Taxes for nation building
Taxes are used to develop Singapore into a stronger community, a better environment, and a more vibrant economy, a place that Singaporeans can be proud to call home.
Taxes go towards the funding of government expenditure. In FY2022/23, the largest sector making up 55.3% of total Government Operating Expenditure is the Social Development Sector. The Security & External Relations Sector (which includes expenditure in areas such as Defence; Home Affairs; and Foreign Affairs) takes up the second-largest share (28.1%) of total operating expenditure. The Economic Development Sector and Government Administration sectors make up 13.1% and 3.4% of government operating expenditure respectively.
Source: Economic Survey of Singapore, Second Quarter 2023
Fiscal policy is the use of government expenditure and revenue collection to influence the economy. The two main instruments of fiscal policy are government expenditure and taxation. In Singapore, the long-term objectives of fiscal policy are to:
- Promote and support sustained, non-inflationary economic growth;
- Maintain a balanced budget, i.e., to finance total operating and developmental expenditures from operating revenue over the course of the business cycle; and
- Focus government expenditure on delivering essential public goods and services, e.g., education, healthcare, infrastructure, housing, and programmes to protect the environment.
Underlying the above objectives are the recognition of market forces in driving the economy, financial prudence, and emphasis on human and infrastructure investment.
Tax policy is an integral part of fiscal policy. The main objectives of tax policy in Singapore are:
- Revenue Raising
This is the traditional aim of tax policy. Tax revenue is a substantial source of funding for government operations.
- Promotion of Economic and Social Goals
Tax has been used to influence behaviour towards desirable social and economic goals. For instance, to encourage mechanisation and automation, the government allows accelerated capital allowance for most assets used for business purposes. Tax rebates are given to encourage Singaporeans to have more children.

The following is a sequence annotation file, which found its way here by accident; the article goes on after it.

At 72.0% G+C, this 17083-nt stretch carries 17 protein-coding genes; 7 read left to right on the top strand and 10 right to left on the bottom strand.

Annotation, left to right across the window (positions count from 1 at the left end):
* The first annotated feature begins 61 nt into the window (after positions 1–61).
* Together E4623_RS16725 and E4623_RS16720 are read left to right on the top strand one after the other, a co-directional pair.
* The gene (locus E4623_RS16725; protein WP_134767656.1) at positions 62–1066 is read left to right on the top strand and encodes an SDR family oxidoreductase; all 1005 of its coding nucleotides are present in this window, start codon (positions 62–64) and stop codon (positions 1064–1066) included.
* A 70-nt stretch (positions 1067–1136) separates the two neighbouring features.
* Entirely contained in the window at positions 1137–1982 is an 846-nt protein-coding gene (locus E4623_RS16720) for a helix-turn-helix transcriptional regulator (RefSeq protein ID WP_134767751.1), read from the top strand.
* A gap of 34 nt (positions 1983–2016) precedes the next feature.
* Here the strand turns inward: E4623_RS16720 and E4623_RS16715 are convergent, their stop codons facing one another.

The fundamental tenet of Singapore's tax policy is to keep tax rates competitive both for corporations as well as individuals. Keeping our corporate rate competitive will help us to continue to attract a good share of foreign investment. Keeping our individual rates low will encourage our people to work hard. It will also make risk-taking worthwhile and encourage entrepreneurship.
To increase the resilience of taxes as a source of government revenue, Goods & Services Tax (GST) was introduced in 1994. This balanced mix of tax on consumption and income reduces the vulnerability of revenue intake to adverse changes in economic conditions and strengthens the resilience of Singapore's fiscal position.
Government operating revenue
There are three main sources of government operating revenue, namely tax revenue, fees and charges, and other receipts. Tax revenue accounts for 75.4% of the government operating revenue for the financial year 2022/23. The most significant is tax revenue from the various taxes imposed by the government, which are as follows.
- Income Tax
Income tax is chargeable on the income of individuals and companies.
- Goods & Services Tax (GST)
GST is a tax on consumption. The tax is paid when money is spent on goods or services, including imports.
- Property Tax
Property tax is imposed on owners of properties based on the expected rental values of the properties.
- Stamp Duty
This is imposed on commercial and legal documents relating to stock & shares and immovable property.
- Betting Taxes
These are duties on private lottery, betting & sweepstake.
- Estate Duty (Removed for deaths occurring on or after 15 Feb 2008)
Estate duty is levied on the value of a deceased's net assets in excess of a threshold amount.
- Motor Vehicle Taxes
These are taxes, other than import duties, that are imposed on motor vehicles. These taxes are imposed to curb car ownership and road congestion.
- Customs & Excise Duties
Singapore is a free port and has relatively few excise and import duties. Excise duties are imposed principally on tobacco, petroleum products, and liquors. Also, very few products are subject to import duties. The duties are mainly on motor vehicles, tobacco, liquor, and petroleum products.
- Casino Tax
The casino tax is a tax levied on the casinos’ gross gaming revenue.
These include the foreign worker levy, annual tonnage tax, water conservation tax, and development charge.
IRAS is responsible for collecting income tax, goods & services tax, property tax, stamp duty, betting taxes, and estate duty (for deaths occurring before 15 Feb 2008).